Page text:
June 2, 1996 |
As Terry Mamalis and David Forsberg lay in the dark on the floor of the Mexican police van--bound, gagged, blindfolded, beaten, robbed, tortured and soaked with gasoline--the two New York tourists were certain they were about to die. All they had done wrong, they say, was ask two men in uniform for directions. It happened on Feb.
July 25, 1996 |
International investigators announced Wednesday that they recorded numerous accounts of police torture, illegal detention and lawlessness in a recent tour of the troubled state of Guerrero, where thousands of army troops have been deployed in a monthlong search for a new, self-styled rebel army.
October 4, 1997 |
Nineteen members of an elite Mexico City police force were arraigned Friday in connection with the executions of three youths after a barrio shootout last month, as grieving relatives of the battle's victims shouted curses at them. "Assassins! Damned assassins!" screamed Juana Peralta, 36, whose 17-year-old son was killed in the Sept. 8 gunfight between youths and police in a neighborhood known as an organized-crime den.
CALIFORNIA | LOCAL
October 12, 1993 |
Joe Amado, whose brother died last year in a Rosarito, Mexico, jail, led a small demonstration in Van Nuys Monday against the North American Free Trade Agreement, saying it must be amended to force Mexico to halt human-rights abuses. Amado, a Van Nuys salesman, spoke to reporters while seven friends and relatives stood in front of a federal office building, holding signs that urged Congress not to approve the treaty as written.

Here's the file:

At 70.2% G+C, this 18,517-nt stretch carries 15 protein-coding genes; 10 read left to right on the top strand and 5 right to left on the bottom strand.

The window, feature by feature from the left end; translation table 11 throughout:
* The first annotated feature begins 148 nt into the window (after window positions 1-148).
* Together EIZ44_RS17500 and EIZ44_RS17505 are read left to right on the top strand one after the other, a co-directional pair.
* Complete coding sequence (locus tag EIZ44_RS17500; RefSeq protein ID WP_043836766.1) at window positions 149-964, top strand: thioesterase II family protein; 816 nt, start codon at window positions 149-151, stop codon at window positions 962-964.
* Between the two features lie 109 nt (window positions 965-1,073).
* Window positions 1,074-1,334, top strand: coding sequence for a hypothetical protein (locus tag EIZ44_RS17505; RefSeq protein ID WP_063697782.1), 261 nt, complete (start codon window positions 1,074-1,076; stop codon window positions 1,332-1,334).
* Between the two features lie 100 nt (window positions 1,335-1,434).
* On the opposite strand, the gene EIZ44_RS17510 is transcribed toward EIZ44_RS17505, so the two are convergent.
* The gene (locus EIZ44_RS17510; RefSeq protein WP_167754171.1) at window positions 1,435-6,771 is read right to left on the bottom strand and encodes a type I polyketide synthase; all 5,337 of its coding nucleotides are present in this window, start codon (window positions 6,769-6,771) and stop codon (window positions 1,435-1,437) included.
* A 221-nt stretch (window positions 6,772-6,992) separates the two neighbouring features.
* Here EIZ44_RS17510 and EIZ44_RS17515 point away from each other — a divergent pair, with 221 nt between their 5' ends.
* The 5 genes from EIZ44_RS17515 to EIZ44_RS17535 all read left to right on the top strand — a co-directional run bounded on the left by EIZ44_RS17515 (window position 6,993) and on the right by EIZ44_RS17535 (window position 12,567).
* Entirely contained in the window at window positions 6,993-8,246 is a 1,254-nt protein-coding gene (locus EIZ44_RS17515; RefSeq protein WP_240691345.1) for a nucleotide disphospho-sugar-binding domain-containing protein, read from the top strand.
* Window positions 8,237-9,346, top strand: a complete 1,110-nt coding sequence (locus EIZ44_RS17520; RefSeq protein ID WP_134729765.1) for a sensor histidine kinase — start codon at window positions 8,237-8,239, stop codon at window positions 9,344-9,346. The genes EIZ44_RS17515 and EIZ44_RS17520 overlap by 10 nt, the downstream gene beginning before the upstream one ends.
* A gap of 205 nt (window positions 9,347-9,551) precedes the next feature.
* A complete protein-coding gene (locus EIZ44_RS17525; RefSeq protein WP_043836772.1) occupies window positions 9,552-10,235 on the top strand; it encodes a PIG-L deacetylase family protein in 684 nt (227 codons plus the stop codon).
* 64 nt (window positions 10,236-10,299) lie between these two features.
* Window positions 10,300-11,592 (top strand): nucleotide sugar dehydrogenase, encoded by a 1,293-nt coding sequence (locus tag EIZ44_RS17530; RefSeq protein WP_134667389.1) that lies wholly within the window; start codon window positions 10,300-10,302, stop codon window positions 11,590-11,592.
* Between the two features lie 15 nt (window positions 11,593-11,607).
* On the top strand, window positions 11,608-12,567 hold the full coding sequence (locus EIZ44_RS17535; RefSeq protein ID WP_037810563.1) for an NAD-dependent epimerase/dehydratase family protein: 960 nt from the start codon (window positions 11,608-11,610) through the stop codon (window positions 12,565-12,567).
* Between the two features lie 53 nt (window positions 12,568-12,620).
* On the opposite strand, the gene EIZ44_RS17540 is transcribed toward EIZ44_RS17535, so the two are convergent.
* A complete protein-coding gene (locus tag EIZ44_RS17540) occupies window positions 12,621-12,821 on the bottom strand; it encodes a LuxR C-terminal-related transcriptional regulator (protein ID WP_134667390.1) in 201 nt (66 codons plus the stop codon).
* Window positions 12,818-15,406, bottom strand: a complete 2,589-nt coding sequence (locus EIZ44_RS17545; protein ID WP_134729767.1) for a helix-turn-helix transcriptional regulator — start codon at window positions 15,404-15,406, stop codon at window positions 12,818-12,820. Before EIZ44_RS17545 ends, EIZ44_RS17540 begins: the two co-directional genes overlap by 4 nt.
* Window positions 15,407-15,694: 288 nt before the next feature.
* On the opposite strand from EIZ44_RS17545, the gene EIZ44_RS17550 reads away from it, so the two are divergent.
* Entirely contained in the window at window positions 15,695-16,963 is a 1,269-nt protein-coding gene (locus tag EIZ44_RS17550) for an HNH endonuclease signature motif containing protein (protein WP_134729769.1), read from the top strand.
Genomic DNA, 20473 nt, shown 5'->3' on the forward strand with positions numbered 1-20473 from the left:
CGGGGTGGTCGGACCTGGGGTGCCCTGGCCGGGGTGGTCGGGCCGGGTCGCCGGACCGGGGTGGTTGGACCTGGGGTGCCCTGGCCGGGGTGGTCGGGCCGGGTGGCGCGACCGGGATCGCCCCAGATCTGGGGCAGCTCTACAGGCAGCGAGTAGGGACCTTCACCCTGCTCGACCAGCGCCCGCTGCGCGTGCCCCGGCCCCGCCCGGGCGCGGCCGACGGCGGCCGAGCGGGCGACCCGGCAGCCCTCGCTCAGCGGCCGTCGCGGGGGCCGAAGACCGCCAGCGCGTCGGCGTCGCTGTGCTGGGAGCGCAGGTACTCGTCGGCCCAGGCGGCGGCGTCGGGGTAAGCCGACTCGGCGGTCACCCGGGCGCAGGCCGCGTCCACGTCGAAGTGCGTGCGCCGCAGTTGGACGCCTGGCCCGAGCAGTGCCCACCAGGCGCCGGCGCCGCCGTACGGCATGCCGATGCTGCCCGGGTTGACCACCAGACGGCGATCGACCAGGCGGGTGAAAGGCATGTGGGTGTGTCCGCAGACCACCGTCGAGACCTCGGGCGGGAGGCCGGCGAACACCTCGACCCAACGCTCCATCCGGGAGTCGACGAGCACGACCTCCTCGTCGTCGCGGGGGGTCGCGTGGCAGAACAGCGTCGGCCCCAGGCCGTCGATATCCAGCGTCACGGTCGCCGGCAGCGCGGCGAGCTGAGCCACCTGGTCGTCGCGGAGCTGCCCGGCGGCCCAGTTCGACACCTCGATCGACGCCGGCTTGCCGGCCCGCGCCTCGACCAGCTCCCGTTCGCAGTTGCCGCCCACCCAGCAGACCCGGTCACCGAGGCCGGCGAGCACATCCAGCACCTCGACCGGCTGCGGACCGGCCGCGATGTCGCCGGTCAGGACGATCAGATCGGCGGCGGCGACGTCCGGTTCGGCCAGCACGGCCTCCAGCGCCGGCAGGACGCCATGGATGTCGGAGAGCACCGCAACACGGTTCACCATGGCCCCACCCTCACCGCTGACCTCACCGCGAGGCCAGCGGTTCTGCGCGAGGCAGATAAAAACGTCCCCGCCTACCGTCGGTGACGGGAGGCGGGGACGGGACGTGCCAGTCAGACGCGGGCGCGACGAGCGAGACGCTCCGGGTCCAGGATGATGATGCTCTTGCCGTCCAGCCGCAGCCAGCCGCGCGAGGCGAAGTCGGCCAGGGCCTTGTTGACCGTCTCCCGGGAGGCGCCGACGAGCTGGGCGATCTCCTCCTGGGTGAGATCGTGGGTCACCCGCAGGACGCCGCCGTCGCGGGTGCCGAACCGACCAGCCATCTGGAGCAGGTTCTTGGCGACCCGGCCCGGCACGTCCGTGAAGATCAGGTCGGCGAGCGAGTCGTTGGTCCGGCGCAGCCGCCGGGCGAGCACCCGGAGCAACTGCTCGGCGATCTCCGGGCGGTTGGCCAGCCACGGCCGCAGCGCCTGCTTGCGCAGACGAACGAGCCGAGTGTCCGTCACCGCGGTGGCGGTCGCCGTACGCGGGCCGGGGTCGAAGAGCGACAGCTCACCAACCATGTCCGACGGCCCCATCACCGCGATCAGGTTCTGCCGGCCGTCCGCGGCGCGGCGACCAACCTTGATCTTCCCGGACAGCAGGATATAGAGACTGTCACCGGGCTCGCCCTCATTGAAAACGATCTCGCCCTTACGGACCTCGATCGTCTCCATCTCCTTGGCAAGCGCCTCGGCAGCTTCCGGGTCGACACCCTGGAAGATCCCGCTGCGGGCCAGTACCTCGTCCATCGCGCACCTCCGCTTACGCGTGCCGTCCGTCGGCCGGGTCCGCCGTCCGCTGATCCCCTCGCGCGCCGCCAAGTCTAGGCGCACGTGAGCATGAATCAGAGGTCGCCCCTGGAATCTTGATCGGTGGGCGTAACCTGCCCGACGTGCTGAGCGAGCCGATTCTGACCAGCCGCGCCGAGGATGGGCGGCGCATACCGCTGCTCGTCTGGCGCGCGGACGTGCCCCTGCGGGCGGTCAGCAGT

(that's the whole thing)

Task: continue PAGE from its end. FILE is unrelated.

CALIFORNIA | LOCAL
January 12, 1996 |
A Mexican police officer has been sentenced to 8 1/2 years in prison in the strangling death of a North Hollywood man in a Rosarito jail, a rare victory for human rights activists who contend that Mexican police mistreat foreign tourists with impunity. It also was a ringing triumph for the dead man's brother, who mounted a home-grown protest that dragged both a U.S. congressman and the president of Mexico into the case on his behalf. "This decision . . .
January 7, 1989 |
U.S. officials are expressing fear that appointments to several top Mexican police posts, including that of a fugitive from the United States, signal a lack of commitment by new President Carlos Salinas de Gortari to crack down on narcotics trafficking and improve law enforcement. Salinas, who took office Dec. 1, has called drug trafficking a national security problem and told visiting U.S. congressmen last month that its eradication is a priority.